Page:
2. present themselves as learners and engage clients and constituencies as experts of their own experiences;
3. apply self-awareness and self-regulation to manage the influence of personal biases and values in working with diverse clients and constituencies; and
4. Demonstrate competence in working with people from diverse social, economic, political, sexual, and cultural backgrounds.

Social workers understand that every person regardless of position in society has fundamental human rights such as freedom, safety, privacy, an adequate standard of living, health care, and education. Social workers understand the global interconnections of oppression and human rights violations, and are knowledgeable about theories of human need and social justice and strategies to promote social and economic justice and human rights. Social workers understand strategies designed to eliminate oppressive structural barriers to ensure that social goods, rights, and responsibilities are distributed equitably and that civil, political, environmental, economic, social, and cultural human rights are protected. Social workers:

  5 4 3 2 1
1. apply their understanding of social, economic, and environmental justice to advocate for human rights at the individual and system levels; and
2. engage in practices that advance social, economic, and environmental justice; and
3. apply NASW Code of Ethics to analysis of public policy.

Social workers understand quantitative and qualitative research methods and their respective roles in advancing a science of social work and in evaluating their practice. Social workers know the principles of logic, scientific inquiry, and culturally informed and ethical approaches to building knowledge. Social workers understand that evidence that informs practice derives from multi-disciplinary sources and multiple ways of knowing. They also understand the processes for translating research findings into effective practice. Social workers:

  5 4 3 2 1
1. use practice experience and theory to inform scientific inquiry and research; and
2. apply critical thinking to engage in analysis of quantitative and qualitative research methods and research findings; and
3. use and translate research evidence to inform and improve practice, policy, and service delivery; and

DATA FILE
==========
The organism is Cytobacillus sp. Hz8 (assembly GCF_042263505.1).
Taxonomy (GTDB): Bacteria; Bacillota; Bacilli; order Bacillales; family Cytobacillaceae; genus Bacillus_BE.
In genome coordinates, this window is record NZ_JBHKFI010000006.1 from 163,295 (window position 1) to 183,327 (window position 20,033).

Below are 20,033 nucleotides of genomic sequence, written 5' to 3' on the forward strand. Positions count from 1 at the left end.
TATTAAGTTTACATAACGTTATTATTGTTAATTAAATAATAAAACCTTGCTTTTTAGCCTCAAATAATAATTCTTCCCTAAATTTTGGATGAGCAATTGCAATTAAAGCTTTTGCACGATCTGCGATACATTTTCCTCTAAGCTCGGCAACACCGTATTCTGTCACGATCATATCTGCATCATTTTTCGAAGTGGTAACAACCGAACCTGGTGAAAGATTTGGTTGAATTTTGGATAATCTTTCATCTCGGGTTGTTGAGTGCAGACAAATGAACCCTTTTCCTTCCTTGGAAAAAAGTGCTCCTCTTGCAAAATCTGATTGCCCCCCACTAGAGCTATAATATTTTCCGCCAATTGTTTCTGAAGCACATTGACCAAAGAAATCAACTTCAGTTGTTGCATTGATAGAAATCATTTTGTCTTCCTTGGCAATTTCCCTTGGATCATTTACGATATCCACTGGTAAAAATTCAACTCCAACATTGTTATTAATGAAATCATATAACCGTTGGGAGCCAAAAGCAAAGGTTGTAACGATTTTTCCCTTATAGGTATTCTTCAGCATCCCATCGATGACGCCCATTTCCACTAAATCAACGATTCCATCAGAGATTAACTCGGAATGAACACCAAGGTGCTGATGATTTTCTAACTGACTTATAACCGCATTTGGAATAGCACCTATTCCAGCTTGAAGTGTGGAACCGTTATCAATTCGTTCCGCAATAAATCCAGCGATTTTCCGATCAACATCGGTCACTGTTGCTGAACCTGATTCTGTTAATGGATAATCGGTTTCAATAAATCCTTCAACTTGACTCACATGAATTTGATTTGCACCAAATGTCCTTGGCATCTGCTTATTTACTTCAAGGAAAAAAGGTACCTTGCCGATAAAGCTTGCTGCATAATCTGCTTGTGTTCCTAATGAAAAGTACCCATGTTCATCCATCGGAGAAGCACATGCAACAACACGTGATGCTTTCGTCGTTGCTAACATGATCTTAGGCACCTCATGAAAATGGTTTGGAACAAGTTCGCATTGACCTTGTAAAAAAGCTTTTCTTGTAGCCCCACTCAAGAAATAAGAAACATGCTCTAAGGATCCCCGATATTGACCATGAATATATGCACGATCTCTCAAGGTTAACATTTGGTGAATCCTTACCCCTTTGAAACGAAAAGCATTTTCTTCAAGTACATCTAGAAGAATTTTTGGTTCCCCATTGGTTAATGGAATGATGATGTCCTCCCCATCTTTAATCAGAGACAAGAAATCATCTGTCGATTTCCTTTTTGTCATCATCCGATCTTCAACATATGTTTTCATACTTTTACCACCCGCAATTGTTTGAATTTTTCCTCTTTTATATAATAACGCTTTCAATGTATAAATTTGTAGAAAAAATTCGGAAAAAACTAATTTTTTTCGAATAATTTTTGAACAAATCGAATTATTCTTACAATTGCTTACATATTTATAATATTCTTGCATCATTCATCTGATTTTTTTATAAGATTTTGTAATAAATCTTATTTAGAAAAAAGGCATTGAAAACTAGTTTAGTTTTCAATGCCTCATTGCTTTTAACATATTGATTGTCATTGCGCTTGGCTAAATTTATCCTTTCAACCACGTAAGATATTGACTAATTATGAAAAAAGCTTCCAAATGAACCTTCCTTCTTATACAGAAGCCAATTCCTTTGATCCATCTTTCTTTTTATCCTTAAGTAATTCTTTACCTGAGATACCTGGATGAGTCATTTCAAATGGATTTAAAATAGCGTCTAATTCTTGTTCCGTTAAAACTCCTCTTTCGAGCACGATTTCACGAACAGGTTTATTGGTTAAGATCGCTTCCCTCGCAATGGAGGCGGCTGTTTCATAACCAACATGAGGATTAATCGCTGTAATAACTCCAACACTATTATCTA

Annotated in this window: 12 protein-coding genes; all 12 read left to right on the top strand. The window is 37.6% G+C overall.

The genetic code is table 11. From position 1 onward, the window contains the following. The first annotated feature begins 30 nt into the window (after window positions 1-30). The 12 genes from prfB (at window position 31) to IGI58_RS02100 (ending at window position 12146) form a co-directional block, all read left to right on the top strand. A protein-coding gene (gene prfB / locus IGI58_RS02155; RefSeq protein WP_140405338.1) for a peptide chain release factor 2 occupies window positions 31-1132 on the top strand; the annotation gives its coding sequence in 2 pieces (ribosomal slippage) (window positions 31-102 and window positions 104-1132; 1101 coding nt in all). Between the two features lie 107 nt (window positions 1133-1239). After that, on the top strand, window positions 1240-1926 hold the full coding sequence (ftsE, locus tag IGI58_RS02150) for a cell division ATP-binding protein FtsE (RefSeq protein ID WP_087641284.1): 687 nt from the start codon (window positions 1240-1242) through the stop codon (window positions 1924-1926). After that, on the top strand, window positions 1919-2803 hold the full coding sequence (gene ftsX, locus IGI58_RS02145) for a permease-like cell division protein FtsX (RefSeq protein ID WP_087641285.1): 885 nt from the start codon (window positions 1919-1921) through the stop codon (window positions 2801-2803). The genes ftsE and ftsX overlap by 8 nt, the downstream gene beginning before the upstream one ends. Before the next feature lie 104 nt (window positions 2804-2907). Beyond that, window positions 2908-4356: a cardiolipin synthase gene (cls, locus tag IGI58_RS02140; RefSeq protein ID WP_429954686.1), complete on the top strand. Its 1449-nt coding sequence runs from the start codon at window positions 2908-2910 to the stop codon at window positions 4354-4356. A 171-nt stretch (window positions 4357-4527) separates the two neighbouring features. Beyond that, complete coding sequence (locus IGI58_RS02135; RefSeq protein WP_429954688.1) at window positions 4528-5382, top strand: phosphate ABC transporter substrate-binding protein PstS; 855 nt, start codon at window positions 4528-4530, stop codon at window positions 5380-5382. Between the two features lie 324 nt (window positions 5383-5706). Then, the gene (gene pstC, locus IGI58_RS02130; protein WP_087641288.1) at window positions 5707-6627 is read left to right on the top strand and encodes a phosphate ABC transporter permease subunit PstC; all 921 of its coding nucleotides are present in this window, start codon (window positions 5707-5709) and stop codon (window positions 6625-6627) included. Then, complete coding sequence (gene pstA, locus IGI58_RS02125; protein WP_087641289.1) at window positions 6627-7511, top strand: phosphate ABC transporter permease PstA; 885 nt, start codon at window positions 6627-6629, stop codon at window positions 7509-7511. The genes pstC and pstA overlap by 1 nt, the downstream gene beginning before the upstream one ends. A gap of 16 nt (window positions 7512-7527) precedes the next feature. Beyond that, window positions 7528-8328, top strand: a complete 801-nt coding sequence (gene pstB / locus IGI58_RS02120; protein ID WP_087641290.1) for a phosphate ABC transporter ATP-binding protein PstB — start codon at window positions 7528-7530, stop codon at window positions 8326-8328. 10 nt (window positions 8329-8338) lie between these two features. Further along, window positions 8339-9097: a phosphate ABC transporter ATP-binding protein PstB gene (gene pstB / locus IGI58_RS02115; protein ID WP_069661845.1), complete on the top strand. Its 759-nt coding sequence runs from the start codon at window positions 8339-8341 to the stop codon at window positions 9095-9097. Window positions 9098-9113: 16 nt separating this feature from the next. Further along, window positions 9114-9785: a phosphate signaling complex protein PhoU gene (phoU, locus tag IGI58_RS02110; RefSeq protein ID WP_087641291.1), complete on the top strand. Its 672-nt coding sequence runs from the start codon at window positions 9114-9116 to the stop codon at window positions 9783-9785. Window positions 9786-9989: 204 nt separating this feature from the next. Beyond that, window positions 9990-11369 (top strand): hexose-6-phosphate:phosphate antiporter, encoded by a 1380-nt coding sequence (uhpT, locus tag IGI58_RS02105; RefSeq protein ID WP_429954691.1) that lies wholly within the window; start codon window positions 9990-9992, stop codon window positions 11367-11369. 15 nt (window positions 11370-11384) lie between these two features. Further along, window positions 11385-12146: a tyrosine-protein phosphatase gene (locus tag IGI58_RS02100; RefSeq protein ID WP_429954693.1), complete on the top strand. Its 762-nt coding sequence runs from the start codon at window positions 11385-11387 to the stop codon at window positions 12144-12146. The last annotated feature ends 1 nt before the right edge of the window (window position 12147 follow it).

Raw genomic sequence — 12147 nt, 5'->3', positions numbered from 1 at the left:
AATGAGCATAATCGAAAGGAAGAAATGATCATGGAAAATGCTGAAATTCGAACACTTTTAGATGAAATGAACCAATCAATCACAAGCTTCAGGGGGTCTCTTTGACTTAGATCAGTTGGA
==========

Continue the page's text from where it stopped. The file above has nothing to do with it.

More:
4. demonstrate knowledge of research methods and literature that provide a foundation for practice.

Social workers understand that human rights and social justice, as well as social welfare and services, are mediated by policy and its implementation at the federal, state, and local levels. Social workers understand the history and current structures of social policies and services, the role of policy in service delivery, and the role of practice in policy development. Social workers understand their role in policy development and implementation within their practice settings at the micro, mezzo, and macro levels and they actively engage in policy practice to effect change within those settings. Social workers recognize and understand the historical, social, cultural, economic, organizational, environmental, and global influences that affect social policy. They are also knowledgeable about policy formulation, analysis, implementation, and evaluation. Social workers:

  5 4 3 2 1
1. identify social policy at the local, state, and federal level that impacts well-being, service delivery, and access to social services;
2. assess how social welfare and economic policies shape delivery of and access to social services; and
3. apply critical thinking to analyze, formulate, and advocate for policies that advance human rights and social, economic, and environmental justice.
4. assess policy decision-making at the local level for the influence of cultural structures and values that may oppose, marginalize, or alienate individuals, groups, or communities, or that create or enhance privilege or power.

Social workers understand that engagement is an ongoing component of the dynamic and interactive process of social work practice with, and on behalf of, diverse individuals, families, groups, organizations, and communities. Social workers value the importance of human relationships. Social workers understand theories of human behavior and the social environment, and critically evaluate and apply this knowledge to facilitate engagement with clients and constituencies, including individuals, families, groups, organizations, and communities. Social workers understand strategies to engage diverse clients and constituencies to advance practice effectiveness. Social workers understand how their personal experiences and affective reactions may impact their ability to effectively engage with diverse clients and constituencies. Social workers value principles of relationship-building and inter-professional collaboration to facilitate engagement with clients, constituencies, and other professionals as appropriate. Social workers:

  5 4 3 2 1
1. apply knowledge of human behavior and the social environment, person-in-environment, and other multidisciplinary theoretical frameworks to engage with clients and constituencies; and